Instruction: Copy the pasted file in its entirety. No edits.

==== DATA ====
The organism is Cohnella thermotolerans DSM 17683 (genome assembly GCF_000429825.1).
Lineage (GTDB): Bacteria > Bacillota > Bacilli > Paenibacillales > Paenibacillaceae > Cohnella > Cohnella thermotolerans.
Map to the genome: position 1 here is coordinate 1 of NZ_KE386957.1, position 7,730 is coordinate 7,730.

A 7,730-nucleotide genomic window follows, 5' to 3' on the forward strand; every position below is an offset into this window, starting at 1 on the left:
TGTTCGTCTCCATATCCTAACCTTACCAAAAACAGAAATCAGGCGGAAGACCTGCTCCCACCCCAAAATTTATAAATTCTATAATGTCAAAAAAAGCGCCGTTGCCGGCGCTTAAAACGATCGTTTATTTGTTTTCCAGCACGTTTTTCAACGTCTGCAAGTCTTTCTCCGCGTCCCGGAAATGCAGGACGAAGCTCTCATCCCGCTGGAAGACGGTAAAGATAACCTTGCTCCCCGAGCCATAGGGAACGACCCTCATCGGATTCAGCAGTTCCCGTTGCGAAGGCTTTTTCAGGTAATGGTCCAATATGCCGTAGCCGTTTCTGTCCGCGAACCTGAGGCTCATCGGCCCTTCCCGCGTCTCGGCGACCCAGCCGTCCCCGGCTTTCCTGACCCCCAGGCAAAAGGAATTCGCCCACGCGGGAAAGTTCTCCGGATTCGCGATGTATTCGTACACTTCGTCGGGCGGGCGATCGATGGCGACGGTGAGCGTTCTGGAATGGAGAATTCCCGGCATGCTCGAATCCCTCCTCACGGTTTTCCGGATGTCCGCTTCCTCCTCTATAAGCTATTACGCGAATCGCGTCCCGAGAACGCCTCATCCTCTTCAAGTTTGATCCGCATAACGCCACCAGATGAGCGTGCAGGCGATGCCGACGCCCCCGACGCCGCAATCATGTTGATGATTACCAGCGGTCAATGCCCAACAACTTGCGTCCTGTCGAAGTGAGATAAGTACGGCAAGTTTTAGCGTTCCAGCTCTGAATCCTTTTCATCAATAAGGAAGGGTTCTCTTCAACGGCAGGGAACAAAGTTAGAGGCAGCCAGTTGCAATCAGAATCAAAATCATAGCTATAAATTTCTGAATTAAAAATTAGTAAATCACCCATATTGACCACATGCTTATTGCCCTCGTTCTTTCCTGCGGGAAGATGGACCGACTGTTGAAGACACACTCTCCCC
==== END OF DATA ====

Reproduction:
The organism is Cohnella thermotolerans DSM 17683 (genome assembly GCF_000429825.1).
Lineage (GTDB): Bacteria > Bacillota > Bacilli > Paenibacillales > Paenibacillaceae > Cohnella > Cohnella thermotolerans.
Map to the genome: position 1 here is coordinate 1 of NZ_KE386957.1, position 7,730 is coordinate 7,730.

A 7,730-nucleotide genomic window follows, 5' to 3' on the forward strand; every position below is an offset into this window, starting at 1 on the left:
TGTTCGTCTCCATATCCTAACCTTACCAAAAACAGAAATCAGGCGGAAGACCTGCTCCCACCCCAAAATTTATAAATTCTATAATGTCAAAAAAAGCGCCGTTGCCGGCGCTTAAAACGATCGTTTATTTGTTTTCCAGCACGTTTTTCAACGTCTGCAAGTCTTTCTCCGCGTCCCGGAAATGCAGGACGAAGCTCTCATCCCGCTGGAAGACGGTAAAGATAACCTTGCTCCCCGAGCCATAGGGAACGACCCTCATCGGATTCAGCAGTTCCCGTTGCGAAGGCTTTTTCAGGTAATGGTCCAATATGCCGTAGCCGTTTCTGTCCGCGAACCTGAGGCTCATCGGCCCTTCCCGCGTCTCGGCGACCCAGCCGTCCCCGGCTTTCCTGACCCCCAGGCAAAAGGAATTCGCCCACGCGGGAAAGTTCTCCGGATTCGCGATGTATTCGTACACTTCGTCGGGCGGGCGATCGATGGCGACGGTGAGCGTTCTGGAATGGAGAATTCCCGGCATGCTCGAATCCCTCCTCACGGTTTTCCGGATGTCCGCTTCCTCCTCTATAAGCTATTACGCGAATCGCGTCCCGAGAACGCCTCATCCTCTTCAAGTTTGATCCGCATAACGCCACCAGATGAGCGTGCAGGCGATGCCGACGCCCCCGACGCCGCAATCATGTTGATGATTACCAGCGGTCAATGCCCAACAACTTGCGTCCTGTCGAAGTGAGATAAGTACGGCAAGTTTTAGCGTTCCAGCTCTGAATCCTTTTCATCAATAAGGAAGGGTTCTCTTCAACGGCAGGGAACAAAGTTAGAGGCAGCCAGTTGCAATCAGAATCAAAATCATAGCTATAAATTTCTGAATTAAAAATTAGTAAATCACCCATATTGACCACATGCTTATTGCCCTCGTTCTTTCCTGCGGGAAGATGGACCGACTGTTGAAGACACACTCTCCCC